CONTINUING EDUCATION While I am often educated and delighted by Tufts Magazine, the Spring 2009 issue was a triumph. Everything in it seemed timely and relevant. My sister and I, no doubt each employing elements from “The Toolbox of Self-Deception,” recently and ruthlessly debated the finer attributes of our college mascots. Mine wins, hands down, as “The Secret Lives of Elephants” proves. Her mascot was a squirrel. “Mr. Electric” intrigued, as a friend recently underwent a leg amputation. Another friend and I have spent years in front of America’s Test Kitchen, and together and apart, have destroyed more than a few kitchens (let’s not even discuss the food) in our pursuit of cooking excellence. Then there was Sol (“The Fuse That Lit the Fire”). Wherever his classroom, I want to be in it. And what a fabulous photo from West Side Story.
James Blockwood, A04, said it best in the article “Recession Fighters”: “Tufts defined who I am and gave me every opportunity to do the things I want to do in life.” Better still, Tufts made me curious. Inadvertently, it made me a good economist. Through Tufts Magazine, my tuition dollars continue to bring a world-class education to my door. Not even our P.T. Barnum would have claimed he could deliver so much.
Each time I receive a new issue of Tufts Magazine, I’m impressed by the quality of the writing and the interesting selection of topics. Keep them coming.
Congratulations on the Spring 2009 issue of Tufts
Magazine. I have read it pretty much cover to cover, and I think it is terrific. I am not speaking only of the pieces by friends (Sol Gittleman’s column on Jackie Robinson and Hugh Howard’s thoughts on portraits of George Washington). I enjoyed the range of material, even the fascinating piece about cats (“Cat
Tricks”), although, as Sol can tell you, I am a dog person. The university is producing a magazine that we can all be proud of.
Wow! Thank you for your fascinating article, “Mr.
Electric” (Spring 2009), about Michael Levin’s research on the switches that control how body parts form, heal, and regenerate. Last year, at age thirty-two, I was diagnosed with acral melanoma and lost my toe to this rare cancer. I am hopeful for continued breakthroughs in the field and am grateful a Tufts alum is hard at work solving this mystery. The alumni magazine has been full of great reads in the last couple of years.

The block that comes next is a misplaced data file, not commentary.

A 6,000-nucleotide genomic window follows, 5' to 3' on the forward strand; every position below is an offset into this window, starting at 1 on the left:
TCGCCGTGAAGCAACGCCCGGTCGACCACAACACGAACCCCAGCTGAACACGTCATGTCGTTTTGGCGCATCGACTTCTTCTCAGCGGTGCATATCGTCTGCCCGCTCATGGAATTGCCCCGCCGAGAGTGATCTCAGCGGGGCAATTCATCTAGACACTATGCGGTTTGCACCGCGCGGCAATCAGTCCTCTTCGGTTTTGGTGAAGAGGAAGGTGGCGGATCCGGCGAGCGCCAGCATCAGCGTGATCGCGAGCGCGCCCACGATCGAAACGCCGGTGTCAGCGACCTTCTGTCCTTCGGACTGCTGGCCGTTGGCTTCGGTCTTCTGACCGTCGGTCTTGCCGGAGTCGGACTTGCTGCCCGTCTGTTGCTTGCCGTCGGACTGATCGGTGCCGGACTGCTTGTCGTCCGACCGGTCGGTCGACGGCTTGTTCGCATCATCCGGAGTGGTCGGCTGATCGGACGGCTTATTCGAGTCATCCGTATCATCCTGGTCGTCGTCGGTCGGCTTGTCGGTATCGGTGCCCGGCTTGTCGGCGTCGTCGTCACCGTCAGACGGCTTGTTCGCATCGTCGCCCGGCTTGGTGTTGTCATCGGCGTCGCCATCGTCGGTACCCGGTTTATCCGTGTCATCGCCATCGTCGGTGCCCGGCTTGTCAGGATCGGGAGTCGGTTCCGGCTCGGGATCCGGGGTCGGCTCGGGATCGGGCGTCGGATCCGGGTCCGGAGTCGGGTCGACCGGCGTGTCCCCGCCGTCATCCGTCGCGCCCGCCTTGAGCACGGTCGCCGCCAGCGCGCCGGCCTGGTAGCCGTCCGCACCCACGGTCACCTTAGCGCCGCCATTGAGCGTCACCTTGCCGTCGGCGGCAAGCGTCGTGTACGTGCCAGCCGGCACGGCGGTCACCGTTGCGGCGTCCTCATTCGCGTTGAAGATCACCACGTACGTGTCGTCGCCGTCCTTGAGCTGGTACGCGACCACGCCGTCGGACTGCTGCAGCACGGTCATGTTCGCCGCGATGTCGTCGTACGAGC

STILL SWIMMING This letter is about how I learned to swim at Tufts. I was a nonswimmer until about 1952, but Tufts had a policy at the time requiring all students to be able to swim two laps in the pool prior to graduation. I had a fear of the water ever since I was swept up by a large ocean wave in Florida when I was about five years old.
The Tufts swim coaches created a class for about ten of us who did not know how to swim. We were taught the art of breathing in and then exhaling with our faces slightly under water. That was the main skill I needed to overcome my fear. Another coach showed me how I could still breathe with some water in my mouth. I swam the required laps and was off to the races.
Now that I’m retired—after receiving a B.S. in electrical engineering in 1956 and a master’s in 1958 from Northeastern, then working in circuit and logic design—I enjoy swimming regularly at my local YMCA. I think many New Englanders don’t learn to swim because the water up here is too cold (I’m all for global warming).
I thank all those Tufts coaches who helped me conquer my fear.
FAMILY TIES I am pleased that Tufts continues to send me Tufts Magazine since the death of my husband in February 2007. The Spring 2009 issue is one you can be proud of. It is by far the most interesting one I have read. Keep up the good work.
I thought you might be interested in our family’s involvement with Tufts. My husband, Whitman Garrick Stephens (known to his friends as Garry), graduated in 1953 with a B.S. in mechanical engineering. My daughter, Sheryl Lee Stephens Schuster, graduated with honors in 1980 with a double major in German and civil engineering. My grandson, Jeffrey Michael Prevost, has completed a very successful first year at Tufts.
Perhaps sometime in the future there will be a fourth generation attending this school that has been so good for our family.
Jim kaufman, for real In our “Doers’ Profiles” piece on James A. Kaufman, A65 (Spring 2009), we misidentified the doer—a leading expert on laboratory safety—as Dave Kaufman. Apologies to Jim and to our readers, as well as to John Soares, the photographer, whose work we mistakenly attributed to someone else. Guess we should have worn appropriate eyeware (like a good pair of reading glasses!). —EDITOR